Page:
CAIRO – Religious authorities in Egypt have issued a non-binding Islamic edict, or fatwa, prohibiting the possession or sale of Bitcoin, stating that the cryptocurrency’s speculative nature and high price volatility resemble betting, and it can facilitate the financing of terrorism, state media reported on Monday.
The fatwa was issued by Egypt’s highest religious authority, the Grand Mufti Shawki Allam, and equated dealing with the popular cryptocurrency to gambling, which is prohibited by Islamic law, the official MENA news agency said.
To reach his decision, the mufti consulted with economic advisers and concluded that Bitcoin involves a high level of risk for individuals and the state, and may cause direct financial damage to people and institutions that already use it, as well as to existing currencies.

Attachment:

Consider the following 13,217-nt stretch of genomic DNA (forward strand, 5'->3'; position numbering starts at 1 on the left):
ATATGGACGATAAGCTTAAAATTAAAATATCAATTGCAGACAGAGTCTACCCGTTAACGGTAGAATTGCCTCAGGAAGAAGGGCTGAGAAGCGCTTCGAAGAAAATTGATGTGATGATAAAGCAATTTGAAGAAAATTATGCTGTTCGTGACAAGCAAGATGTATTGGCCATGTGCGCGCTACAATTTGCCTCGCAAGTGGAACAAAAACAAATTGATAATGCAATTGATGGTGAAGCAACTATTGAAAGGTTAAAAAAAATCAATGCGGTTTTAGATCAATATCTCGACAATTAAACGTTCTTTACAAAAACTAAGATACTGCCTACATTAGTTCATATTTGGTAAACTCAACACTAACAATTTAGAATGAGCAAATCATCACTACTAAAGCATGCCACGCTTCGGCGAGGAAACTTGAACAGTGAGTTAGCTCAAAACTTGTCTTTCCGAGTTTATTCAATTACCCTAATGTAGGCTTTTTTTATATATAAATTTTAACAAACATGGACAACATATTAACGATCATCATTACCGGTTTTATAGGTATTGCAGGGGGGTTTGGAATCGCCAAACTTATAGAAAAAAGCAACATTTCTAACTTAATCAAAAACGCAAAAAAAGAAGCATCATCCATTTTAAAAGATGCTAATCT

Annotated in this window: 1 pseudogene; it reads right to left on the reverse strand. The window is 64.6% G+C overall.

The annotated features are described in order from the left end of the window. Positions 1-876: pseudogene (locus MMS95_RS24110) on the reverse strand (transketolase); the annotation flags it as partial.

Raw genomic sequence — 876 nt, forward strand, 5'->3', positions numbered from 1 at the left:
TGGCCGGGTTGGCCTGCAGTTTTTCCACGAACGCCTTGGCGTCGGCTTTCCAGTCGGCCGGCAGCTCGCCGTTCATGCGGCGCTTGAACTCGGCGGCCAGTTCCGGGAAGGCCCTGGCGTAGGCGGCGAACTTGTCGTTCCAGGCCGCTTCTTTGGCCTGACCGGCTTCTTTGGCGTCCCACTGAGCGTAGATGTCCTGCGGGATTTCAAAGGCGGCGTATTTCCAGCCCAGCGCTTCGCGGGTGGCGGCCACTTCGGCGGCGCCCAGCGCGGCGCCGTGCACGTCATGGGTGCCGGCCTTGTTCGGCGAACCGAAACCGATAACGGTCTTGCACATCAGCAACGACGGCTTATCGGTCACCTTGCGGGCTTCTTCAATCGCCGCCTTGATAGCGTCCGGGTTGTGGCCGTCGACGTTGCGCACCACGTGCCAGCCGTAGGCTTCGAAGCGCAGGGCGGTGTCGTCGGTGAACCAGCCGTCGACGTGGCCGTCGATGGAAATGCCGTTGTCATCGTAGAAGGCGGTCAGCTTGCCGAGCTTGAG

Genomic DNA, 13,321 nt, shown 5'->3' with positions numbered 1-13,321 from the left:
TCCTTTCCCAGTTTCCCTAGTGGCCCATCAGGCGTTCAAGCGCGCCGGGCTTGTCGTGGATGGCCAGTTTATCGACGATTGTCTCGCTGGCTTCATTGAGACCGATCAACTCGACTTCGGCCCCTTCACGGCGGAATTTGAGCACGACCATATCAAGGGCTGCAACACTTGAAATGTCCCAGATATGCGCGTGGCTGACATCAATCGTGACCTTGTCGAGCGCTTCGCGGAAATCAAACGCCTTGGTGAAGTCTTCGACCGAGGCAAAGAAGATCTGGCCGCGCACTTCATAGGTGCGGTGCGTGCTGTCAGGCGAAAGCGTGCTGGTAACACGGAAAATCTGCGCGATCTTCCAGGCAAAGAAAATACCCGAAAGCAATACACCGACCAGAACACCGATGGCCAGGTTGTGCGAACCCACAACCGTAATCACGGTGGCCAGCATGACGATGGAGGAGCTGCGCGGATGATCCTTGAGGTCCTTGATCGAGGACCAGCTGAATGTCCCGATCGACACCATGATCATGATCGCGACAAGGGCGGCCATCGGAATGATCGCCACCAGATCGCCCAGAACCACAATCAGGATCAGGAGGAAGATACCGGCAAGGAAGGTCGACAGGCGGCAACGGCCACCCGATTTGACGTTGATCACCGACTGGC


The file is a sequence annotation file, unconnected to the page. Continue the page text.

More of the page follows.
The fatwa also said that, due to the difficulty of supervising the electronic currency, Bitcoin can facilitate the financing of terrorism and trafficking of arms and drugs.
To support his opinion, the mufti cited a saying by the Prophet Muhammad, who said that “Whoever deceives us is not one of us.”
In Egypt, trading in Bitcoin is not prohibited, and the Central Bank has stated that it does not intend to regulate cryptocurrency exchanges.
Egyptians, however, have been arrested for possessing Bitcoin on the grounds of illegal currency trading.
While volatile, Bitcoin prices rose throughout 2017. In early December, Bitcoin was trading 20 times higher than at the beginning of the year.
Bitcoin, a form of decentralized electronic currency, is created and transferred by networked computers with no one in charge.